For Johnnie Breed the only obstacle to building Breed Technologies Inc. into the world's third largest supplier of safety systems was Lawrence Bossidy.
Bossidy, the chairman of AlliedSignal Corp., was legendary for his bargaining skills.
In early 1997, Bossidy was prepared to sell the company's Safety Restraint Systems division - for a tall price. That division had enjoyed substantial growth in airbag and seat belt revenues, and General Motors was a key customer. That was a siren song to Johnnie Breed.
'GM was our growth engine,' she said in an interview. Breed, who believed her company had to 'get big or get out,' could more than double her company's size to $1.7 billion in sales and become North America's largest seat belt supplier.
Breed thinks big
Breed had acquired nine other companies in three years, but the deal with AlliedSignal was the company's most important.
Leading the negotiations was Johnnie Breed, a travel industry entrepreneur who had married founder Allen Breed and succeeded him as chairman. Aside from her husband, she kept her own counsel on big issues, a former insider said.
The acquisition of AlliedSignal's safety restraints business was her idea, and it was her overtures that brought Bossidy and John Barter, head of AlliedSignal's automotive group, to the table.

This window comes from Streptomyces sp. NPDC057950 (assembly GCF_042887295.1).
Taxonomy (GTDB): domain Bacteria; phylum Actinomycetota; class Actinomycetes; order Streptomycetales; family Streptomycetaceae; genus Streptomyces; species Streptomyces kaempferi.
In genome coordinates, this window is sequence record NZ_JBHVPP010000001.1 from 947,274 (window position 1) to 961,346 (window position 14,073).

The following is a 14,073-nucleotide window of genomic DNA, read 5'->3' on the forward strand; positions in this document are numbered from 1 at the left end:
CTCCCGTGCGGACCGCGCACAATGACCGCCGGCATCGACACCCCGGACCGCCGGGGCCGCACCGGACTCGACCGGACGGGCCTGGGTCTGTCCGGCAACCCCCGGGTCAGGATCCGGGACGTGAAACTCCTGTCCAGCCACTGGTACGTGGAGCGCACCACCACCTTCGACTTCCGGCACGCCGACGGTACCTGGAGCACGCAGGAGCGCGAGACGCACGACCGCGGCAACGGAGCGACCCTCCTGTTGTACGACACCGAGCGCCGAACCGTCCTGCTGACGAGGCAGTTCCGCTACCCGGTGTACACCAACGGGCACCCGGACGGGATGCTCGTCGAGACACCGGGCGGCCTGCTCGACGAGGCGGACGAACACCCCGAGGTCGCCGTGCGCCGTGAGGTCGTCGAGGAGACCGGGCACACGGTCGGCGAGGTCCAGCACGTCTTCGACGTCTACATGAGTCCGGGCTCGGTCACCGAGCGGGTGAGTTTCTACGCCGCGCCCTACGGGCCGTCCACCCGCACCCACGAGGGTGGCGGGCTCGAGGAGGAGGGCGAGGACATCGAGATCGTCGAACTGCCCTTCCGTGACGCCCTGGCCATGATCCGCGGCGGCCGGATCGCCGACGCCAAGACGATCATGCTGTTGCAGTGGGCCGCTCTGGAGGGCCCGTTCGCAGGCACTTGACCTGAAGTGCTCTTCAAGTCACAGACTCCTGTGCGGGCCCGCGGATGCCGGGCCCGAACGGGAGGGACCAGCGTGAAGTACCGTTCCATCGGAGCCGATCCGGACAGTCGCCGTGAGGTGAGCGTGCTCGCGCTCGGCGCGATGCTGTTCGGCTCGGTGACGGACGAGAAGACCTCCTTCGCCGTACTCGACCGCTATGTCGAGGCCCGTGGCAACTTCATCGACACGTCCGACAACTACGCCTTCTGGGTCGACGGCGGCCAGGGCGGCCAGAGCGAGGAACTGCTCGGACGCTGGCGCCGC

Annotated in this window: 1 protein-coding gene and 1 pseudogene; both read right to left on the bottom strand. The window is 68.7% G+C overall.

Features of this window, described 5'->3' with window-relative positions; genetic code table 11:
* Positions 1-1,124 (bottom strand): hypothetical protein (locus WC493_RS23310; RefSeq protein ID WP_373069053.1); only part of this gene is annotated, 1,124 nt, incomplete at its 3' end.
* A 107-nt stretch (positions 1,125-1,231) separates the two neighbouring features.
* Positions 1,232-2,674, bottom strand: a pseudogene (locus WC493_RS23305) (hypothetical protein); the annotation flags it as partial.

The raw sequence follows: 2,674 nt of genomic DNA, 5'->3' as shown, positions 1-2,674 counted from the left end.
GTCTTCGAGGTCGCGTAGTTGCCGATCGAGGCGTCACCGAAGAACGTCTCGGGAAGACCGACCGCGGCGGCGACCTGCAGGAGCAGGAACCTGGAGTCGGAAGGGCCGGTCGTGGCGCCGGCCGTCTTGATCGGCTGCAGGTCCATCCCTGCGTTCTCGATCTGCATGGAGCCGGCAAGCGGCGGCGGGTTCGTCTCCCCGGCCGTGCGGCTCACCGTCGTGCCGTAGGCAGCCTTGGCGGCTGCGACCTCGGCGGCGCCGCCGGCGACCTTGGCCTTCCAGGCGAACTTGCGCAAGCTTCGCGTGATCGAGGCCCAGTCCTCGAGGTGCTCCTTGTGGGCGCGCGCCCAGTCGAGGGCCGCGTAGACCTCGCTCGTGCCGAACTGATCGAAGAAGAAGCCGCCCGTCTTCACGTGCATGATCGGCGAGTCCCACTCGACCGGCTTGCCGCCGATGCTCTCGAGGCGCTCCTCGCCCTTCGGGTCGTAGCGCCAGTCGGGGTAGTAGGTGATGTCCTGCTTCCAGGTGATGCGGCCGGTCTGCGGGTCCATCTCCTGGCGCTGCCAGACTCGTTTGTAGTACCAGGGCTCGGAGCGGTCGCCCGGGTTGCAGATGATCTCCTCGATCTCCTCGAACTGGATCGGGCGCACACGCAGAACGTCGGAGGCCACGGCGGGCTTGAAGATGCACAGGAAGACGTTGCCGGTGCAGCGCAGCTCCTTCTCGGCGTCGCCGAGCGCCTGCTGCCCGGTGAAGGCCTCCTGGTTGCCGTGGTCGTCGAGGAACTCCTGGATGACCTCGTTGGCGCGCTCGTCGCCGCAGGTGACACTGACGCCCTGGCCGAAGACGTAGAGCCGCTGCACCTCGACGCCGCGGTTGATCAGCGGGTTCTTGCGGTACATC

Bossidy's opening price was 10 times the operation's projected 1998 earnings, or nearly $900 million. Johnnie Breed countered with an offer of about $390 million, according to a lawsuit Breed filed earlier this year in Florida's 10th Circuit Court in Polk County.
Earlier, Bossidy's price had scared away Autoliv Inc. The giant Swedish safety systems supplier was prepared to pay about half of Bossidy's asking price.
The price tag prompted alarm at GM. The automaker was depending on AlliedSignal to supply seat belts for its full-sized pickups. GM could ill afford a financial stumble by a new owner.
Robert Socia, then GM's executive director for worldwide purchasing, asked Johnnie Breed 'if she understood the magnitude of the acquisition and considered the impact' on Breed's financial situation.
Socia's fears were spelled out in documents filed in support of a lawsuit GM filed against Breed last August in Oakland Circuit Court in Pontiac, Michigan.
Socia's warning was clear: GM would not move its business, but it would tolerate no price increases should Breed overpay Bossidy.
Johnnie Breed's pledge to stand behind her company's prices carried enormous risks: Seat belts carried scant profit margins. Worse, Johnnie Breed would have to pay for it with borrowed money, not company stock, the currency of so many industry deals.
After months of negotiations, Johnnie Breed emerged in September 1997 with a contract. The deal gave her company a lineup of airbags, sensors and seat belts. Her company could produce a complete line of safety systems, but it didn't come cheap. She agreed to pay $710 million.
Socia's worst fears materialized last August. In a pricing dispute with GM, Johnnie Breed halted seat belt shipments to nine GM truck plants. For three days, GM frantically juggled its seat belt inventory to avoid a production shutdown.
The automaker labeled Breed's move 'extortion' and obtained a court order to force Breed to resume shipments.
Shortly after that, Breed suffered yet another reverse when it was forced to file for Chapter 11 bankruptcy protection. Johnnie Breed's gamble had failed.